The flight: Malaysia puts a lot of effort into its food and both on this flight and the earlier one on the A380 I was impressed by the quality. The meals always seems to start with an appetizer of Malaysian satay – charcoal grilled chicken and beef skewers with peanut sauce and traditional accompaniments, or Salmon gravlax and citrus glazed prawn with salad and a wedge of lime. Assuming you have no dietary restricions, choose the satay which are delicious.
The menu follows....
Main course: Braised lamb shank with broad bean mashed potato, seasonal vegetables and rosemary sauce or pan fried silver cod with saffron potatoes, seasonal vegetables and basil cream sauce or stir fried beef in ginger, garlic and dried chilli cooked in soya and oyster sauce with e-fu noodles and mixed vegetables.
Dessert: Tiramisu garnished with strawberry half, fresh fruits or ice cream.
The wine list was as follows:
Champagne Jacquart Cuvee Brut Mosaique multi-vintages;
White wines: Domaine Zind-Humbrecht Riseling Herrenweg de Turckheim 2008; Olivier Leflaive Bourgogne Chardonnay 2009.
Chateau Lieujean 2007, Cru Bourgeois,
Bodegas Emilio Moro, Emilio Moro 2007, Taylors Fine Tawny Port
I slept for about three hours and found the seat pretty comfortable in the fully reclined position, though this is a lie flat type rather than fully flat, so you do keep slipping down the seat. I then watched a few films – the IFE is AVOD and there was a pretty wide choice, though not much that I wanted to see in terms of recent films. I then worked using the in-seat power. The table was good and firm, and reached across to rest on the side arm – a traditional and good design.
Before landing we had a “Light meal” choice, although disappointingly, two of the main courses had run out by the time we were offered our choice.
The appetizer was smoked chicken breast with chives potato salad and fresh mango. The main course was prawn Langkawi: prawn cooked in light gravy with steamed rice and sautéed mixed vegetables with mustard seeds or Malabar mutton curry with basmathi ghee rice, cabbage and lentil kootu and cauliflower pakoda. The two choices which had run out were honey grilled chicken with roasted potatoes, seasonal vegetables and mustard sauce and the “light choice” of mushroom ravioli pasta with sweet tomato basil sauce and parmesan cheese.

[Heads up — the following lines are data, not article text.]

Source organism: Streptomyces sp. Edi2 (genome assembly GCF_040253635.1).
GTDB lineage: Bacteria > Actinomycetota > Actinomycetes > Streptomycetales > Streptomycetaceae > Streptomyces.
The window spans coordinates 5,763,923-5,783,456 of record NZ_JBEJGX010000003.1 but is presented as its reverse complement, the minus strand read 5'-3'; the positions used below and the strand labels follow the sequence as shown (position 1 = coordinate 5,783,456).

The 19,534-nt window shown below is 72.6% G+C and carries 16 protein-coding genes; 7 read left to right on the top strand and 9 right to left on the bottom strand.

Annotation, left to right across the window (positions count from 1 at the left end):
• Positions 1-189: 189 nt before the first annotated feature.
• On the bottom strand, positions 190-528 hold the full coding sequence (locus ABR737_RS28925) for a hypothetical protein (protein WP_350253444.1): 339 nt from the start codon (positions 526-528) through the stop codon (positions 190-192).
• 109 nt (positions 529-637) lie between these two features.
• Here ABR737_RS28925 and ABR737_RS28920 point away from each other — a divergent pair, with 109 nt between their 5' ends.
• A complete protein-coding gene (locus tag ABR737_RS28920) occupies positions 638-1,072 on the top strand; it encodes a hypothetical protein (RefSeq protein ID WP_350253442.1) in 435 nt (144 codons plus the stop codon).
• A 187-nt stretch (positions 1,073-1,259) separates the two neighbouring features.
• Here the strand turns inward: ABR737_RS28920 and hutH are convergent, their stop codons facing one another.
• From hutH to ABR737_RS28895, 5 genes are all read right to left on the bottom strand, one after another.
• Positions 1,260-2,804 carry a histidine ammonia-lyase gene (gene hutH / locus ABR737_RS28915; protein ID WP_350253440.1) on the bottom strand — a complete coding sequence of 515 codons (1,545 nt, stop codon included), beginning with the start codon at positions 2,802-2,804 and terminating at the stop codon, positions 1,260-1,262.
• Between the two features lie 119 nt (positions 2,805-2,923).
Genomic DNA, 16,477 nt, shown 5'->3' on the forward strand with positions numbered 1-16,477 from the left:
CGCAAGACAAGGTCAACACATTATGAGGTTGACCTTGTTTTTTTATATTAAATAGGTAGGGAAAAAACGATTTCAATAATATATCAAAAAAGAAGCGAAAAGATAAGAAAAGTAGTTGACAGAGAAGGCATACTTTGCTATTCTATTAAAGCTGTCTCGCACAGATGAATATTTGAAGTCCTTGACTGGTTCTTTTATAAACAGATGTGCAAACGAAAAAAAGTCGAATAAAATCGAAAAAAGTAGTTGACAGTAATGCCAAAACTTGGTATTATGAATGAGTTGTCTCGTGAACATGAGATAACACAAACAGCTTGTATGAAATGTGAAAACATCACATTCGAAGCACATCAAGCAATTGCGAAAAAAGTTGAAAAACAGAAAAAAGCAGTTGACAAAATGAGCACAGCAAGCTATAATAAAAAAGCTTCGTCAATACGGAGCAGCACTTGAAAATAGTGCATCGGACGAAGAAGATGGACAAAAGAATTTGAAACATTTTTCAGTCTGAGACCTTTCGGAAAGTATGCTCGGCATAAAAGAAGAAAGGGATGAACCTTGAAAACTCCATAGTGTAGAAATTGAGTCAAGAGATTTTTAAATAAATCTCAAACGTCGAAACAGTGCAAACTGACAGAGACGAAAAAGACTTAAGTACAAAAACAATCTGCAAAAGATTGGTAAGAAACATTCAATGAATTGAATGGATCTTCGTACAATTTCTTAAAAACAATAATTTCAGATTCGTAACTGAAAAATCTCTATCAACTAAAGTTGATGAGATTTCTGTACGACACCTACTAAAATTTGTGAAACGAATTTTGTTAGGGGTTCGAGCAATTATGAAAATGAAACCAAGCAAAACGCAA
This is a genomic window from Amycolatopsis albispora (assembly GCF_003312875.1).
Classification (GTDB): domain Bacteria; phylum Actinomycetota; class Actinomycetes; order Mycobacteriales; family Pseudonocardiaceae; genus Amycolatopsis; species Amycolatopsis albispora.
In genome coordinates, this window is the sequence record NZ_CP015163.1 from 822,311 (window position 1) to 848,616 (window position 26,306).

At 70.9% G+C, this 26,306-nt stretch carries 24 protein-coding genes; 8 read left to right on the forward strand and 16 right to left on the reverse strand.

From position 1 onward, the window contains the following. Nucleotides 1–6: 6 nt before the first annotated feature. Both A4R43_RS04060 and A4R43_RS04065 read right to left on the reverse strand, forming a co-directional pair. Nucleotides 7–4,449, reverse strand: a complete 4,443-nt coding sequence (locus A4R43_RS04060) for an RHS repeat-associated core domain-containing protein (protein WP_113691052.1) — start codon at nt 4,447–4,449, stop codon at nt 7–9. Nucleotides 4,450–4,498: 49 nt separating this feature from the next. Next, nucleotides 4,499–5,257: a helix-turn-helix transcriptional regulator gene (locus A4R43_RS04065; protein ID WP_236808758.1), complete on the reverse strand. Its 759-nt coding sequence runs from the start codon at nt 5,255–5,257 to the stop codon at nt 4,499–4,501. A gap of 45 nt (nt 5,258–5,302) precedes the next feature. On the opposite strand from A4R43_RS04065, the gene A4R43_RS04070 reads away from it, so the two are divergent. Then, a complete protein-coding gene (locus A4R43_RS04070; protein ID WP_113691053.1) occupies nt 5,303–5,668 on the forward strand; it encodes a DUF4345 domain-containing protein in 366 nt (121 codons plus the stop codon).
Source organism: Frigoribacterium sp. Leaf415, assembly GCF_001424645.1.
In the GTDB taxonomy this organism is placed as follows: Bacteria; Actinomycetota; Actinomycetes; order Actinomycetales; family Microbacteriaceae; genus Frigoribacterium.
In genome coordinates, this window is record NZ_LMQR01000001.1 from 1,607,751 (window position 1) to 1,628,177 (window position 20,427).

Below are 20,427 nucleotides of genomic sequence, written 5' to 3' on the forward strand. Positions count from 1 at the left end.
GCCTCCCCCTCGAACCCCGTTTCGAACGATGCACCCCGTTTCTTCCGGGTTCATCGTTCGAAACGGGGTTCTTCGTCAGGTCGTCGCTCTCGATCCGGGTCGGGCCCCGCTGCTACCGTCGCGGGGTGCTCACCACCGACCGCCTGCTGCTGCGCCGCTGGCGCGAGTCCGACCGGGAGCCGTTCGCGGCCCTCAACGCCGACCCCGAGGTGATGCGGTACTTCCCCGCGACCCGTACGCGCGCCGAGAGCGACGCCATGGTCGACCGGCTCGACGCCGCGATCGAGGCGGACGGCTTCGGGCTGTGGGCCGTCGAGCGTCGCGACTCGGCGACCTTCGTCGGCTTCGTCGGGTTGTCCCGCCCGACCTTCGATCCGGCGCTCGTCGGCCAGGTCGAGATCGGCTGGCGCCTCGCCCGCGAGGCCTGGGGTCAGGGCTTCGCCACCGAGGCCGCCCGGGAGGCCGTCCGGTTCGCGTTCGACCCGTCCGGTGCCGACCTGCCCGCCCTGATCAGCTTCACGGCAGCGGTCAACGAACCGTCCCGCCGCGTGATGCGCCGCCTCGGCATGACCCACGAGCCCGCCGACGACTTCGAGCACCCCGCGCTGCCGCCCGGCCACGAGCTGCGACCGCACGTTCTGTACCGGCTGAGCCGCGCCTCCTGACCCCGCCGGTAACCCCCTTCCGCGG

The airline has a wide choices of teas and coffees, including some speciality ones such as Brazilian Santos and Ethiopian Yirgacheffe as well as Nespresso Grands Crus Blands such as Roma and Volluto. The teas included two types of green tea, Earl Grey, Oolong and Rooibos.
Arrival: we arrived over half an hour early at London Heathrow, flying straight in without any holding. There was no queue at immigration, and so I was on an underground train within 15 minutes of landing.
Verdict: there’s nothing really wrong with this business class, but it is old and can’t compete with the business class of airlines such as Singapore Airlines on routes back into Europe.
The aircraft – and the product onboard – are gradually being replaced, but in the meantime if the price is right, the onboard service and food may persuade you to fly.
All change for the end of the year however with A380s on the route and also down to Sydney, and Malaysia Airlines joining Oneworld.